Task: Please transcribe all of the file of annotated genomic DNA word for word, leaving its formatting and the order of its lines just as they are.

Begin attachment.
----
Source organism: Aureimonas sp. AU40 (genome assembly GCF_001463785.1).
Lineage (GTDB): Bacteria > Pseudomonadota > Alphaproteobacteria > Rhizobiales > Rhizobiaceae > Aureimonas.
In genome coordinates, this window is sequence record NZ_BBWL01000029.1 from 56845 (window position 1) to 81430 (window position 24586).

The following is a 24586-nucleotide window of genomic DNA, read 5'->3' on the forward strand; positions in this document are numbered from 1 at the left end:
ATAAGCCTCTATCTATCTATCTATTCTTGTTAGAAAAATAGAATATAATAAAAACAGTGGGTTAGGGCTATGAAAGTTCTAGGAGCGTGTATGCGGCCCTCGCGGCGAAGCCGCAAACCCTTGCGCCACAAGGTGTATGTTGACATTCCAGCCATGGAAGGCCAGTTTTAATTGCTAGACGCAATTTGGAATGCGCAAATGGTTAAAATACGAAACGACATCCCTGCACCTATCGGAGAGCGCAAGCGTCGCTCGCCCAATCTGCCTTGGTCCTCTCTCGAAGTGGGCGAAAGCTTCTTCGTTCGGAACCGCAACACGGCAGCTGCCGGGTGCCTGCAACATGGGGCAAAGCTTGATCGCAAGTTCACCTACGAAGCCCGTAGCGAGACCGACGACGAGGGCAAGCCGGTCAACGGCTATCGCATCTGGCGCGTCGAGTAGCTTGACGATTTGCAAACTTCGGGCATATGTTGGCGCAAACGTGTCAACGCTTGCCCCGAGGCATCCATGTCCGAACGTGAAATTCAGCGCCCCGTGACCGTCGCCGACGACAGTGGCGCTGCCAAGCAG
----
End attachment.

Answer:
Source organism: Aureimonas sp. AU40 (genome assembly GCF_001463785.1).
Lineage (GTDB): Bacteria > Pseudomonadota > Alphaproteobacteria > Rhizobiales > Rhizobiaceae > Aureimonas.
In genome coordinates, this window is sequence record NZ_BBWL01000029.1 from 56845 (window position 1) to 81430 (window position 24586).

The following is a 24586-nucleotide window of genomic DNA, read 5'->3' on the forward strand; positions in this document are numbered from 1 at the left end:
ATAAGCCTCTATCTATCTATCTATTCTTGTTAGAAAAATAGAATATAATAAAAACAGTGGGTTAGGGCTATGAAAGTTCTAGGAGCGTGTATGCGGCCCTCGCGGCGAAGCCGCAAACCCTTGCGCCACAAGGTGTATGTTGACATTCCAGCCATGGAAGGCCAGTTTTAATTGCTAGACGCAATTTGGAATGCGCAAATGGTTAAAATACGAAACGACATCCCTGCACCTATCGGAGAGCGCAAGCGTCGCTCGCCCAATCTGCCTTGGTCCTCTCTCGAAGTGGGCGAAAGCTTCTTCGTTCGGAACCGCAACACGGCAGCTGCCGGGTGCCTGCAACATGGGGCAAAGCTTGATCGCAAGTTCACCTACGAAGCCCGTAGCGAGACCGACGACGAGGGCAAGCCGGTCAACGGCTATCGCATCTGGCGCGTCGAGTAGCTTGACGATTTGCAAACTTCGGGCATATGTTGGCGCAAACGTGTCAACGCTTGCCCCGAGGCATCCATGTCCGAACGTGAAATTCAGCGCCCCGTGACCGTCGCCGACGACAGTGGCGCTGCCAAGCAG